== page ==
ANDY WARHOL’S 15 minutes seemed destined never to end for two reasons. The first was his artistic vision. The second was his sense of humor. “Everyone says I’d go to the opening of an envelope,” he once commented. “Well, last night I went to the opening of an escalator at Bergdorf’s. That’s almost as good as an envelope.”
In 1994 “Hollywood Babble On: Stars Gossip About Other Stars” by Boze Hadleigh included a series of related quips: 8
Bob Hope would attend the opening of a supermarket.
Cesar Romero would attend the opening of a napkin.
Yes, but Michael York would attend the opening of an envelope.
In 2004 “Women’s Wicked Wisdom: From Mary Shelley to Courtney Love” by Michelle Lovric revealed that the joke was being updated for a new generation of celebrities: 9
If Ivana Trump outlives me, I know she’ll be at my funeral because she shows up to the opening of an envelope.
In conclusion, this article presents a snapshot of current research. Based on the 1974 citation this barb was initially crafted by Jack O’Brian and Sylvia Miles was the first target. Wayland Flowers helped to popularize the joke by 1975. Andy Warhol employed the gag in a self-aware manner to laugh at the mechanisms of celebrityhood and publicity in 1977.
Image Notes: An illustration of flying letters from geralt at Pixabay. Image has been resized and cropped.
(Great thanks to quotation expert Nigel Rees who included this expression in his reference “Cassell’s Humorous Quotations” (2001) and mentioned it in his newsletter in July 2019. Rees presented a 1979 citation referring to Sylvia Miles. He also noted a linkage to Andy Warhol and Wayland Flowers. In addition, thanks to top researcher Barry Popik who explored this topic in 2014. Popik found citations beginning June 1975. Further thanks to Bill Mullins who pushed back the date of Jack O’Brian’s 1974 column by a few days.)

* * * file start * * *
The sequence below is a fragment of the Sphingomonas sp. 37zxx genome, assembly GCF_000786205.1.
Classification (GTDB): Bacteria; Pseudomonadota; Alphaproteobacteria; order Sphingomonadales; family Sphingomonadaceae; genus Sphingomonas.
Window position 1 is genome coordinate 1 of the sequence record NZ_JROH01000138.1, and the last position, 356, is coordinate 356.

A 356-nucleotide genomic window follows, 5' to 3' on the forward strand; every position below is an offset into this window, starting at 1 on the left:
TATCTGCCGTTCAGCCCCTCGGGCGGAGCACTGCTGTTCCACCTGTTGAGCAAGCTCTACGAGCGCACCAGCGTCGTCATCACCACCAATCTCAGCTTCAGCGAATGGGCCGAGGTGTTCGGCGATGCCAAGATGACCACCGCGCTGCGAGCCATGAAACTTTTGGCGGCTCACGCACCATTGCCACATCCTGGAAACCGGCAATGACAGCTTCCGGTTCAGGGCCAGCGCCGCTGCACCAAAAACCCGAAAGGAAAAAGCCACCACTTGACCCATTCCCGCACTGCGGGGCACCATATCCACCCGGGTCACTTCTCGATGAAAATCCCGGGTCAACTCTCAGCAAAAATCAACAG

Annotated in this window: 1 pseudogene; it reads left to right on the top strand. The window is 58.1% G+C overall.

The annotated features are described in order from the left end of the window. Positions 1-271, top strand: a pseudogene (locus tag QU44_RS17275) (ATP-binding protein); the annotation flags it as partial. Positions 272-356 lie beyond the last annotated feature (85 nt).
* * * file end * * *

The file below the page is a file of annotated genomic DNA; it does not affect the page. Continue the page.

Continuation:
- 1974 January 23, The Jersey Journal, The Voice of Broadway: Comics take Brando’s tango by Jack O’Brian, Quote Page 30, Column 4, Jersey City, New Jersey. (GenealogyBank) ↩
- 1975 June 16, Aberdeen American News, Eddie Fisher singing along comeback trail by Earl Wilson, Quote Page 4, Column 4, Aberdeen, South Dakota. (GenealogyBank) ↩
- 1975 October 13, St. Joseph Gazette, America Still Laughs by Earl Wilson, Quote Page 4A, Column 3, St. Joseph, Missouri. (Newspapers_com) ↩
- 1977 January 30, The Sunday Record, Is Sylvia for real?: Critics disagree by Jerry Parker (Newsday), Start Page B16, Quote Page B19, Column 4, Hackensack, New Jersey. (Newspapers_com) ↩
- 1977 August 18, The Christian Science Monitor, Cold showers and parties by Melvin Maddocks, Quote Page 26, Column 3, Boston, Massachusetts. (ProQuest) ↩
- 1979 November 20, Asbury Park Press, Voice of Broadway Jack O’Brian , Quote Page B7, Column 1, Asbury Park, New Jersey. (Newspapers_com) ↩
- 1987 February 23, Newsday, Hangin’ Out With Andy by Susan Mulcahy, Quote Page 5, Long Island, New York. (ProQuest) ↩
- 1994, Hollywood Babble On: Stars Gossip About Other Stars by Boze Hadleigh, Chapter: In the Slimelight (negative dish), Quote Page 35, A Birch Lane Press Book: Published by Carol Publishing Group, New York. (Verified with hardcopy) ↩
- 2004, Women’s Wicked Wisdom: From Mary Shelley to Courtney Love by Michelle Lovric, Section: Revenge & Other Sweet Things, Quote Page 239, Chicago Review Press, Chicago, Illinois. (Verified with scans) ↩